(Photo | Courtesy of Central Oregon Symphony)
I cannot remember the last time that I did something at an orchestra concert directly related to current world events. It’s just not in my nature. The concert that the Central Oregon Chamber Orchestra performed on April 10, 2022, however, broke the silence.
A few weeks prior to the concert, I read a brief article about world renowned cellist, Yo-Yo Ma, who recently sat outside of the Russian embassy in Washington, D.C. and played for anyone who cared to listen. Hardly anyone recognized him, though a bicyclist, Ryan Stitt, stopped and asked if he was Yo-Yo Ma. They had a pleasant conversation about why he was there taking a stand for the people of Ukraine. However, one comment Mr. Ma made stuck with Stitt: “Everyone has to do something.” This comment struck a chord with me as well.
I have friends who live in Ukraine. I have friends who live in Central Oregon who came from Ukraine. I worry about them and their families. What is the “something” that I can do?
My wife, Janet, and I visited Kiev, Ukraine in March 2019. We reveled in the beauty of this simultaneously ancient and modern place and were especially charmed by the people. With the barrage of wartime images that have plagued our screens as of late, my plan was to do something that would, even if for a few minutes, allow the audience to hear and perhaps envision something beautiful from Ukraine. So, at the last minute, and like so many ensembles around the world in recent weeks, we added a piece by a Ukrainian composer to the program.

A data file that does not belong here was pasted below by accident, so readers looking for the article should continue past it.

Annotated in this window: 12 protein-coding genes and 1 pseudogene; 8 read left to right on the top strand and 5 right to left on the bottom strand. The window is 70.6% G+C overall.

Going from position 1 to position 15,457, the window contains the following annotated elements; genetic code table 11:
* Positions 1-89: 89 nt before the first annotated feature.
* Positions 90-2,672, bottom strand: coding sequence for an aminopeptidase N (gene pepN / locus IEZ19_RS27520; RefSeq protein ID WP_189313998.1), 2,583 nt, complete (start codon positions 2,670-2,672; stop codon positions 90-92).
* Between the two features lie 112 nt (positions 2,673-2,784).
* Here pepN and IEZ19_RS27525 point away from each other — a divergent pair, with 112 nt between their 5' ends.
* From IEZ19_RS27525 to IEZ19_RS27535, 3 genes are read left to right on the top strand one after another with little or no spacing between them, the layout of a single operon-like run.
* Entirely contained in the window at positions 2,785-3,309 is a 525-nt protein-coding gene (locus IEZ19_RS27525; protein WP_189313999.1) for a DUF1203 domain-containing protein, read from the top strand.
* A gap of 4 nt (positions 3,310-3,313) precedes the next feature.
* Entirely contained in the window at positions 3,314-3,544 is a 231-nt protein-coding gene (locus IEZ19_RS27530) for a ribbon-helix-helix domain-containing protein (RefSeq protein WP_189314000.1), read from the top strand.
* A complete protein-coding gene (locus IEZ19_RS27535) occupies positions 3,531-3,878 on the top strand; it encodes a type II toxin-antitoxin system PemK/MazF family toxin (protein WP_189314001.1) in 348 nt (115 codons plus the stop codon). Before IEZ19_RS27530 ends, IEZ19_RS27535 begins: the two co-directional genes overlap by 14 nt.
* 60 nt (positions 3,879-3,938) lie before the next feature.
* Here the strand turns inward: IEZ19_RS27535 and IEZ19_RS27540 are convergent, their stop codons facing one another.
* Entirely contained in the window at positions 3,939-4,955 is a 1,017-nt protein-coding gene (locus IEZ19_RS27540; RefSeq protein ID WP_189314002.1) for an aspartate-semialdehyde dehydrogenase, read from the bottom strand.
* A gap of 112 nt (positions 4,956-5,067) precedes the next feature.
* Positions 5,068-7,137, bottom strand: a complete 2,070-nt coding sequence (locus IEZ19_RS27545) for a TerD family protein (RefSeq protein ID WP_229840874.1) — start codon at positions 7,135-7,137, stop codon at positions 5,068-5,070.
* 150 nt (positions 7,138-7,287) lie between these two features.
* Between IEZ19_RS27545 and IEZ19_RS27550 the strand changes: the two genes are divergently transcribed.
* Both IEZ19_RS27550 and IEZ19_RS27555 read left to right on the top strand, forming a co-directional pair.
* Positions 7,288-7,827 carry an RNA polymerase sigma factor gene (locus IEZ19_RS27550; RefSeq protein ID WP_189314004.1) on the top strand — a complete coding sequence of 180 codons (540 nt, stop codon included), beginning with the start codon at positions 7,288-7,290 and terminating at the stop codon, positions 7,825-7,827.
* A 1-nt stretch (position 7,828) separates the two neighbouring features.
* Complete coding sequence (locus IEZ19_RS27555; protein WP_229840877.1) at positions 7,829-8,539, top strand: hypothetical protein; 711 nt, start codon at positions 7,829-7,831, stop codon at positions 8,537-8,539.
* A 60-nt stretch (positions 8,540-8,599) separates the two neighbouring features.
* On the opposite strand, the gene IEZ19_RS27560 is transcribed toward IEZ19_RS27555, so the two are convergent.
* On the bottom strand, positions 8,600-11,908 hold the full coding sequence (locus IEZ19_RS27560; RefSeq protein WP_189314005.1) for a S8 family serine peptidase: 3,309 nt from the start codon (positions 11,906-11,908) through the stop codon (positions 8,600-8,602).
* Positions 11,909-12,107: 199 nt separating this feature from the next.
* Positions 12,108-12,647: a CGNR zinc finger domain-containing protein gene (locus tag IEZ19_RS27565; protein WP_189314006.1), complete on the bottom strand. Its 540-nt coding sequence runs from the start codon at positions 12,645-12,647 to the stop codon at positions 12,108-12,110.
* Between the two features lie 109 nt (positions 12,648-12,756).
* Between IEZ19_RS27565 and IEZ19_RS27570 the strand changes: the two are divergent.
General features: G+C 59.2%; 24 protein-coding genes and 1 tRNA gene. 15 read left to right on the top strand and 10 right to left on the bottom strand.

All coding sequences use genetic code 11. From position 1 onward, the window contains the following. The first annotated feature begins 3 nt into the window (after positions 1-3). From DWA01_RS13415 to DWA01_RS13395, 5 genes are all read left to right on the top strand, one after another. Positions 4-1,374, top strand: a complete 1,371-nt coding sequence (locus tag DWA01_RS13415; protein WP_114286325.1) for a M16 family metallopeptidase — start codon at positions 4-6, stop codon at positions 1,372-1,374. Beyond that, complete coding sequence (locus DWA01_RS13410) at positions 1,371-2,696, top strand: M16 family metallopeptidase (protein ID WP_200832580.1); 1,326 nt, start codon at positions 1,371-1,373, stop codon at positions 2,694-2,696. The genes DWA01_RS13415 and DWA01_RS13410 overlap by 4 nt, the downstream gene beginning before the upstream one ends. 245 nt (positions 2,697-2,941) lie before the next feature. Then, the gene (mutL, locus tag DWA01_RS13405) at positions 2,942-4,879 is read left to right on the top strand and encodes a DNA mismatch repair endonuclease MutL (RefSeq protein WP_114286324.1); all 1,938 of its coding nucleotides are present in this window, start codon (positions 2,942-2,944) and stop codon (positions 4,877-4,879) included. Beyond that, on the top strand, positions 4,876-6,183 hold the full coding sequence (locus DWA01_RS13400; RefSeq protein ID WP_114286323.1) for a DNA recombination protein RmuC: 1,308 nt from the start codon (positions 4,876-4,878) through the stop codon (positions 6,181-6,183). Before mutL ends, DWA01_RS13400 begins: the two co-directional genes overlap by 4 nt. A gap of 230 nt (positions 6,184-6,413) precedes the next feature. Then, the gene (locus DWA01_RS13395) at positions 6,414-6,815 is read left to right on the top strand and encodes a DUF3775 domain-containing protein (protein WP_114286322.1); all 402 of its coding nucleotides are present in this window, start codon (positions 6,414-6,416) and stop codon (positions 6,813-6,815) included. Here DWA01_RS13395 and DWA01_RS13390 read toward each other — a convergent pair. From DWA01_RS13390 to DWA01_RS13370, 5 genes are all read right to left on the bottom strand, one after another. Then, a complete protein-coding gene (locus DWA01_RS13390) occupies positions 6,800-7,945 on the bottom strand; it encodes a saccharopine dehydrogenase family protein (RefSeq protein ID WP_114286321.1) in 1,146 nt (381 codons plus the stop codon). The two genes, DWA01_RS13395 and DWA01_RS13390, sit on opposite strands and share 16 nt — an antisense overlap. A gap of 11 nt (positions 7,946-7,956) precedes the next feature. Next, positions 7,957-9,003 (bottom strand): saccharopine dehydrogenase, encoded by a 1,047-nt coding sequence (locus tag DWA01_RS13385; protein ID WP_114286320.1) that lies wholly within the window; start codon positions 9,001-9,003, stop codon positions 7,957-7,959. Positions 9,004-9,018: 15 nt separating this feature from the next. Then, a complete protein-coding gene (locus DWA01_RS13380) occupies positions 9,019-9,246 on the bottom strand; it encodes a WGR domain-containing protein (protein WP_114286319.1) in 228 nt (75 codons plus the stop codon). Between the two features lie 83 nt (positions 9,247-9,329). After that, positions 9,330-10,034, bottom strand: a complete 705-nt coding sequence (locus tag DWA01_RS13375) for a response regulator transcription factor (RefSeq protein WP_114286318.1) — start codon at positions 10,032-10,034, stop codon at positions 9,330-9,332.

Since the piece was not listed in the program, I provided an introduction for the audience. It began: “When I travel to places outside the United States, my souvenir of choice is cufflinks. Since I generally wear French cuffed shirts for concerts, I have numerous opportunities to wear cufflinks throughout the year. Every time I select a pair from my collection, I am flooded with memories.”
At this point, I was so choked up I could no longer talk.
After an exceptionally long and uncomfortable pause, I managed to continue, “These cufflinks are from Kiev, Ukraine.” I quickly gave the name of the composer and the piece, and we played. I was crying, members of the orchestra were crying, members of the audience were crying, people who were watching the livestream were crying. A cornucopia of humanity was revealed and shared, inspired by a few musical notes.
The piece that we played bears the unassuming title, Melody in A Minor, and was drawn from a film score written in 1981 by Ukrainian composer, Myroslav Skoryk (1938-2020). In the years that followed, this melancholy tune became a spiritual hymn of the Ukrainian people, a second national anthem, if you will. When asked, Skoryk said he wrote Melody to convey his understanding of tragedy and profound sadness, something impossible to express in words. Though I did not share the composer’s intent, there is no question that the audience understood; and it broke our collective hearts.
“Everyone has to do something,” says Mr. Ma. What weighs on your heart? What will you choose to do?